AAFP Vaccination Guidelines
As with everything in medicine, there are new discoveries that occur as the result of ongoing research. One of the newest changes in veterinary medicine revolves around cat vaccination guidelines. The American Association of Feline Practitioners ( AAFP) is conducting ongoing research looking at the duration of immunity (how long the vaccinations protects against disease) of the most common cat vaccines. They are also looking at the most important vaccinations and risk factors for cats. It is through these efforts that the AAFP has recently announced new vaccine guidelines.
These new guidelines are designed to best protect your cat against various diseases, while at the same time giving them the fewest amount of vaccinations as possible.
To begin with, the AAFP has identified three groups of cats and designed vaccine protocols for each group. These groups are low risk, medium risk and high risk. There are not exact black and white lines to identify these groups, which makes a thorough history during the annual physical examination all the more important. Here is a general description of each group:
• HIGH RISK: This group includes any cat that spends extended time outside. These cats can be exposed to other cats in the area, making them prone to various diseases. They also tend to fight more often, which makes them vulnerable to additional diseases, such as Feline Immunodeficiency Virus.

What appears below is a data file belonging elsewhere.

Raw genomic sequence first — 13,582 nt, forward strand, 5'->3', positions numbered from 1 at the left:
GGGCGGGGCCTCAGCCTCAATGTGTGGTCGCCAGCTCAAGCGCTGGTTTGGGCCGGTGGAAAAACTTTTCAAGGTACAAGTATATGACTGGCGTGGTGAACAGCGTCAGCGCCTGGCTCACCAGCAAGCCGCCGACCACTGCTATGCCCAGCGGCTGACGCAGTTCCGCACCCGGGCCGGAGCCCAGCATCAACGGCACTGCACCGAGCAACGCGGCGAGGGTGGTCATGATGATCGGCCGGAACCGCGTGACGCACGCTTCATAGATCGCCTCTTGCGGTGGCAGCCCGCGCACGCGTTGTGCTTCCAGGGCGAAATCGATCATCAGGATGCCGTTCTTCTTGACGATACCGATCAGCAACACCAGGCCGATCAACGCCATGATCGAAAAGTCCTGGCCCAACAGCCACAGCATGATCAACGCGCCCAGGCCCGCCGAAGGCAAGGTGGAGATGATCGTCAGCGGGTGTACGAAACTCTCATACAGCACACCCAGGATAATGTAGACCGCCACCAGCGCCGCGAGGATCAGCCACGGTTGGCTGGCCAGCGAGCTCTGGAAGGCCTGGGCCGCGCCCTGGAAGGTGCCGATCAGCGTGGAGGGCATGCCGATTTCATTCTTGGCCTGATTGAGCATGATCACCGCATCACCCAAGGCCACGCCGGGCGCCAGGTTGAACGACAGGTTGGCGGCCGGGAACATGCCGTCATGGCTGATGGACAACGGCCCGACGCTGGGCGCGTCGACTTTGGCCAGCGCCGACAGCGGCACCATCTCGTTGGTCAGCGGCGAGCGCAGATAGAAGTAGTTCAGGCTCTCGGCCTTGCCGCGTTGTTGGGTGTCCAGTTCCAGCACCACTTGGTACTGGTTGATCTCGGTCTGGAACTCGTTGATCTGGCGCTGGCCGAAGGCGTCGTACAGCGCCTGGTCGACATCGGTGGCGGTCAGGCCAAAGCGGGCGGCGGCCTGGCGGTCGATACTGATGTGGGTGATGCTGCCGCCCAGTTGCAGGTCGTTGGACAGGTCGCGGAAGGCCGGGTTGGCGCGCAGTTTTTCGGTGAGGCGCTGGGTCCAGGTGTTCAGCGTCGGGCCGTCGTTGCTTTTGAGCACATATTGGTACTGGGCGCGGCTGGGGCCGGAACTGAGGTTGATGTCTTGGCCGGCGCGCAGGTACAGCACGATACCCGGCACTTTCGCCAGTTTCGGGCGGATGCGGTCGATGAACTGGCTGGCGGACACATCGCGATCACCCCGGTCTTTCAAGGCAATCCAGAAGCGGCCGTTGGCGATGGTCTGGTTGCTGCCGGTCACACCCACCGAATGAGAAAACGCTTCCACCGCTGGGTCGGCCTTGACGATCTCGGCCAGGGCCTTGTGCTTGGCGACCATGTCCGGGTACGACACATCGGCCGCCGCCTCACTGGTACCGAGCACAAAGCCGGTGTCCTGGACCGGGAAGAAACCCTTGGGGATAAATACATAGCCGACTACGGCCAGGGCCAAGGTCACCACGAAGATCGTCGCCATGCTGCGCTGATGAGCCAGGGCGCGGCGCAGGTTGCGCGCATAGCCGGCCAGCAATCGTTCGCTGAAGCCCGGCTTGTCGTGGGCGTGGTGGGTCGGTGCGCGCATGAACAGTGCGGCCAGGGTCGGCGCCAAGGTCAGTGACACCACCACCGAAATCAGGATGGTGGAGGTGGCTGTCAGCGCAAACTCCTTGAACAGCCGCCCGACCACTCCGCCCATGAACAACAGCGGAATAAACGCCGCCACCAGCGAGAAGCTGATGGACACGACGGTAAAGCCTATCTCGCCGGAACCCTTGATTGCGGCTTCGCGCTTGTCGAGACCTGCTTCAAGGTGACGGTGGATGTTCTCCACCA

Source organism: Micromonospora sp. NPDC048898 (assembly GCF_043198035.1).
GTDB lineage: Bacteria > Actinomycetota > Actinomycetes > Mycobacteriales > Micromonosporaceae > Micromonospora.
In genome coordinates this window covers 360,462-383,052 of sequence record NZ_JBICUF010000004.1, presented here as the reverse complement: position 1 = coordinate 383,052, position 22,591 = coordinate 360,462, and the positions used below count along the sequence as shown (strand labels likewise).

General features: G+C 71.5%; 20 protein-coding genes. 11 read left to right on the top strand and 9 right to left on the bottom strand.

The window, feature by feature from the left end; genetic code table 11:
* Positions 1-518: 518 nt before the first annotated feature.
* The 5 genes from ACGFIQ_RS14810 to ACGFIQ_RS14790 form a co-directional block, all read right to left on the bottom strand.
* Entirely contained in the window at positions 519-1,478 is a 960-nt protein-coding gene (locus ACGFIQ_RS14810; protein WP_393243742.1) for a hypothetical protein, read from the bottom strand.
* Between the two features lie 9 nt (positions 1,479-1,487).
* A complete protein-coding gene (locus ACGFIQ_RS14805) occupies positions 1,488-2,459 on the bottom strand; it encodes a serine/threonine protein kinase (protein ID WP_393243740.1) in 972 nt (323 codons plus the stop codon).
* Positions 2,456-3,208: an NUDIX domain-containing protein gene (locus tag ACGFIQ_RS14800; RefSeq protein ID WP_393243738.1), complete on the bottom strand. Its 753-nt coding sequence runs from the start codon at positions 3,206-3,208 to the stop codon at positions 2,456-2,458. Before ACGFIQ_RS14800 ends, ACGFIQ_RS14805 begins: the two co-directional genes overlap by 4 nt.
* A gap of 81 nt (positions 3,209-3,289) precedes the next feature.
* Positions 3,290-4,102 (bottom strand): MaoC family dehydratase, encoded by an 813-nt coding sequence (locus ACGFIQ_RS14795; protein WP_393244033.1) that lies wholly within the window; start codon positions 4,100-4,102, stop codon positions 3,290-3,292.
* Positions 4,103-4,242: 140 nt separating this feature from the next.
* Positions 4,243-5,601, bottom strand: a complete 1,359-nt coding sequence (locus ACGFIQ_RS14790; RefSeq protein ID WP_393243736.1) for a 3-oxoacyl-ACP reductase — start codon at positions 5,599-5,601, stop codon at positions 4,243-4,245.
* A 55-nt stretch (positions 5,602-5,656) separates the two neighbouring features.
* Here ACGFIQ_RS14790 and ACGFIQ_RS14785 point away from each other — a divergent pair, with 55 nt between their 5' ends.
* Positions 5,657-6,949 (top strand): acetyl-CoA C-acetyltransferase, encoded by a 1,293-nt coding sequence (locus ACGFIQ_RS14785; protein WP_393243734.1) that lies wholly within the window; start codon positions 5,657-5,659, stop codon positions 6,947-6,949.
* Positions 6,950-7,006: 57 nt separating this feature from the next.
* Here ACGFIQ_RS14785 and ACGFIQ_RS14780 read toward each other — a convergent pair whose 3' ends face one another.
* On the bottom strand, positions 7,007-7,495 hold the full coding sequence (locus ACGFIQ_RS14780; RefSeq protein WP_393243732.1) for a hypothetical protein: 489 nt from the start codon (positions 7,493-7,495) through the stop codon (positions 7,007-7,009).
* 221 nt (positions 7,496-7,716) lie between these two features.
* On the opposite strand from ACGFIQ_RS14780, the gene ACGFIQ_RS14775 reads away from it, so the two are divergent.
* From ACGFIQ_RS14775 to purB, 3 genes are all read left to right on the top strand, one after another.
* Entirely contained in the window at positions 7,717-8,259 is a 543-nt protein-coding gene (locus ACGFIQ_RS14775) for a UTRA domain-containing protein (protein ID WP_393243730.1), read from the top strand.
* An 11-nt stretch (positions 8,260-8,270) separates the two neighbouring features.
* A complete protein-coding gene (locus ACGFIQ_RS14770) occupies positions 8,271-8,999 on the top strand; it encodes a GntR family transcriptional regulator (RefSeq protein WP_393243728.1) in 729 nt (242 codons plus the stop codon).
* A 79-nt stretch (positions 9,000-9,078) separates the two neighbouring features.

• MEDIUM RISK: This is probably the hardest area to identify and classify cats. These are cats that have a moderate risk of exposure. They include multiple cat households, cats that are outside for short periods of time with their owners supervising them and cats that have access to screen doors and screened in porches/ windows. These cats are not likely to get into fights, but can come into contact with stray cats through the screens. Cats that often board during family vacations are also in this category.
• LOW RISK: These cats are the ones that have extremely limited access to other cats. They are at a very low risk for contracting diseases. The easiest example is a spayed or neutered cat that has been declawed on all four paws and lives in a single cat household within an apartment building.
The AAFP still feels that the most important aspect of feline care and preventive care is the comprehensive medical examination. This is in agreement with our practice philosophy of emphasizing the physical examination above all other aspects of care. The Orrville Veterinary Clinic is proud to be a trendsetter for animal care in the Orrville, Kidron, Apple Creek, Rittman, and Wooster areas. We are constantly remaining on the cutting edge of veterinary medicine and are looked to with respect by other veterinarians in the area. Please check out our additional articles that further explain the new guidelines.
Writting by Dr. Jeff Fink on behalf of Orrville Veterinary Clinic, Inc.